Making Friends with the Backend

You know who is one of your most valuable partners in content development? Your web developer. I’m a big believer in integrated teams, and the closer you can work with the web developer to understand the goals of your content initiatives, the more he or she can bake the structure and coding into your content that supports those goals.

Content strategist Rachel Lovinger, who has written extensively on the semantic web and the concept of making data meaningful, penned this post in advance of the inaugural Confab content strategy conference about how to make your content “nimble” and the benefits of doing so. (Relatedly, she also authored a report for Razorfish on this and other topics in digital publishing.)

…Content needs to be mobile-friendly, socially-enabled, and accessible on demand. At the same time, as content travels around in cyberspace, it also needs to retain some amount of context and meaning in order to be used properly. To succeed in this environment, content must be well structured, well defined, and well described.

Source: Make Your Content Nimble, Then Set It Free by Rachel Lovinger, Confab Blog, April 12, 2011

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About Georgy Cohen

Georgy Cohen is associate creative director, content strategy, at OHO Interactive in Cambridge, Mass.. Prior to OHO, she worked with a range of higher ed institutions, including stints at Tufts University and Suffolk University and as an independent consultant, on content strategy and digital communication initiatives. Keep going »


  1. J.D. Ross says:

    Very good point here, Georgy. At the end of the day, we’re all working for the same institution, and should all be steering the boat towards the same general goals – from the back-end and the front-end.

    I’m lucky in that where I work, we’ve always had an excellent relationship with the technical teams, and we’re more or less always on the same page for each others’ initiatives. What has helped this, I think, is that there is a clear line that divides content and technical – each team knows where their responsibilities lie, and when something needs to go to the other side.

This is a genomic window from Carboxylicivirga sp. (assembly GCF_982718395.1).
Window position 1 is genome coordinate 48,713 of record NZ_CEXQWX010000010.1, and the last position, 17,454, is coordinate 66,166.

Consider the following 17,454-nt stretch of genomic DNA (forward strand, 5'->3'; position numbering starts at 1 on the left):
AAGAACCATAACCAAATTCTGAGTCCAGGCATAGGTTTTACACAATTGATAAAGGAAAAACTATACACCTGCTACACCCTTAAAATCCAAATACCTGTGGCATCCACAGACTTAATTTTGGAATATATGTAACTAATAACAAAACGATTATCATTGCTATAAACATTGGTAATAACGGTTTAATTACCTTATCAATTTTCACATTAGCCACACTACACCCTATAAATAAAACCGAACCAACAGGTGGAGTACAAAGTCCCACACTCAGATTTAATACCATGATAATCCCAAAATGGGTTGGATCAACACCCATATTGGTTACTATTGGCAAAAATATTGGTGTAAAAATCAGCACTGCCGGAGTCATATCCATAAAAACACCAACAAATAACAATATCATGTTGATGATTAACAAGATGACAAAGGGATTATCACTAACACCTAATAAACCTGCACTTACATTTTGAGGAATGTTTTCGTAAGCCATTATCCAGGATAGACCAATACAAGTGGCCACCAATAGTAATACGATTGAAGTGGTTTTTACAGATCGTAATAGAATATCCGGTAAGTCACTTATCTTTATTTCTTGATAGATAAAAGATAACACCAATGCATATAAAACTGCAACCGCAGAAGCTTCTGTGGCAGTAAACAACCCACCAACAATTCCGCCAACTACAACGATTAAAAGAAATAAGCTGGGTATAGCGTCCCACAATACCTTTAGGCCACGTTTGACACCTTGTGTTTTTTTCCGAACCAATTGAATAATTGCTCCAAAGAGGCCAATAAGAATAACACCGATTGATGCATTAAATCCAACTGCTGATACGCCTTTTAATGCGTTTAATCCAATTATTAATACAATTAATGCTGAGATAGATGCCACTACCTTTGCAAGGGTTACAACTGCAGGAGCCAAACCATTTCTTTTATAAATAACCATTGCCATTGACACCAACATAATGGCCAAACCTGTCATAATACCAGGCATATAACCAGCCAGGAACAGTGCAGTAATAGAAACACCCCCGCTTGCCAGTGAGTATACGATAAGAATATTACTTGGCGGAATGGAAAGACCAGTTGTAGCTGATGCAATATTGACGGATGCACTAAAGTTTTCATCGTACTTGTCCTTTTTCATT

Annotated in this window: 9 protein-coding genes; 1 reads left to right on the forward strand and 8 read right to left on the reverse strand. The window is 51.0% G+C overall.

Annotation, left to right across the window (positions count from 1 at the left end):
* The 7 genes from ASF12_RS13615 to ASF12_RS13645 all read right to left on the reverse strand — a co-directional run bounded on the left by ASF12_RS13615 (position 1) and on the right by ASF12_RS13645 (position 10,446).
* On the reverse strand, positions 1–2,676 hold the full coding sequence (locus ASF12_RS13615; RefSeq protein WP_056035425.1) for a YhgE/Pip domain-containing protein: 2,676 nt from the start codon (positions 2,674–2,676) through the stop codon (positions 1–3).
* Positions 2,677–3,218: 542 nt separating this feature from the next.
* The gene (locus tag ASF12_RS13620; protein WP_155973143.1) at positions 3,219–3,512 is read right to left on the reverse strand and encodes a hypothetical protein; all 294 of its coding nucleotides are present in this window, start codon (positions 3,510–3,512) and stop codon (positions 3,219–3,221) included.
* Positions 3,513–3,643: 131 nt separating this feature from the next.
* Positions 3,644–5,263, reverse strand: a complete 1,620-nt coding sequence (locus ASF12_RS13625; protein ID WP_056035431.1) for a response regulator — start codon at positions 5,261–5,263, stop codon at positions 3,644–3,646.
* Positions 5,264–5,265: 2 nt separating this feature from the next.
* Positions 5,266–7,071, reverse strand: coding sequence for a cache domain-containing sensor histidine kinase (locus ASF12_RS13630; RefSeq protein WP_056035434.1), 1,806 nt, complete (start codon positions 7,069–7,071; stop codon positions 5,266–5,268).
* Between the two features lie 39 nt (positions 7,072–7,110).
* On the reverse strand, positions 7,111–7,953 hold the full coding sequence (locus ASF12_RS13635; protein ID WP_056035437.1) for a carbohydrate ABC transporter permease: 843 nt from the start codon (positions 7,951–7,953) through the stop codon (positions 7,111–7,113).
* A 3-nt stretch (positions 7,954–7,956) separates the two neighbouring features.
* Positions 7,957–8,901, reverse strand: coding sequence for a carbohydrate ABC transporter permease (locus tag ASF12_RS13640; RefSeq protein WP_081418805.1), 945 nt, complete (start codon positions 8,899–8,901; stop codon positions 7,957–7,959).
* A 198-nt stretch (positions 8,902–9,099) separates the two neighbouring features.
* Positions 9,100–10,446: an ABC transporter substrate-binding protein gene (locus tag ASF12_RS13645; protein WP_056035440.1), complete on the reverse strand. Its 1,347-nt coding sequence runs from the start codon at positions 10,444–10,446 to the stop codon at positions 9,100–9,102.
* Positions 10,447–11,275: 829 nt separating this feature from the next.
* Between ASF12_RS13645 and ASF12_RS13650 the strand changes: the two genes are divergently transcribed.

• Hey, J.D.! I’m jealous. Having a good working relationship between content folks and developers makes all the difference. I’m interested to hear where you draw the line between content and web development. It certainly helps having clearly defined responsibilities, but there isn’t always a clear line between these roles regarding content planning and governance. I know some content savvy developers and tech savvy content experts. Sometimes those interdisciplinary mindsets provide some stellar thinking.

      • J.D. Ross says:

        We try to draw the line at content vs. coding. All content – text, images, navigation decisions, information architecture, etc. is managed by the communications office. All coding, CMS work, database work, and web apps are handled by the technical team in our ITS office. It does help that a few of us on the communications side are tech savvy, so we know how to frame our requests and avoid the “scaling Mount Everest” issue that Georgy brings up below. With any cross-team solution, a good working relationship and open lines of communication are key to making this work. We always know what they’re up to, and they always know what’s on our plate – so we can help each other achieve our goals.

    • I work in a department that has three prongs — developers, content folks and project management. To me, this is a real ideal blend of skill sets in one department. My favorite meetings are the ones where we have a problem to solve and we all bring our ideas to the table and see how they fit together. I love seeing a developer not only bring my content vision to light but make it even better (our social media hub is a great example of this).

      I also feel that I have learned a LOT from the developers that helps me understand what is or isn’t possible, what is or isn’t easy. This means I have a better basis of understanding before I ask, “Hey, can we do X by tomorrow?” and X is the equivalent of scaling Mount Everest :-)

What do you think?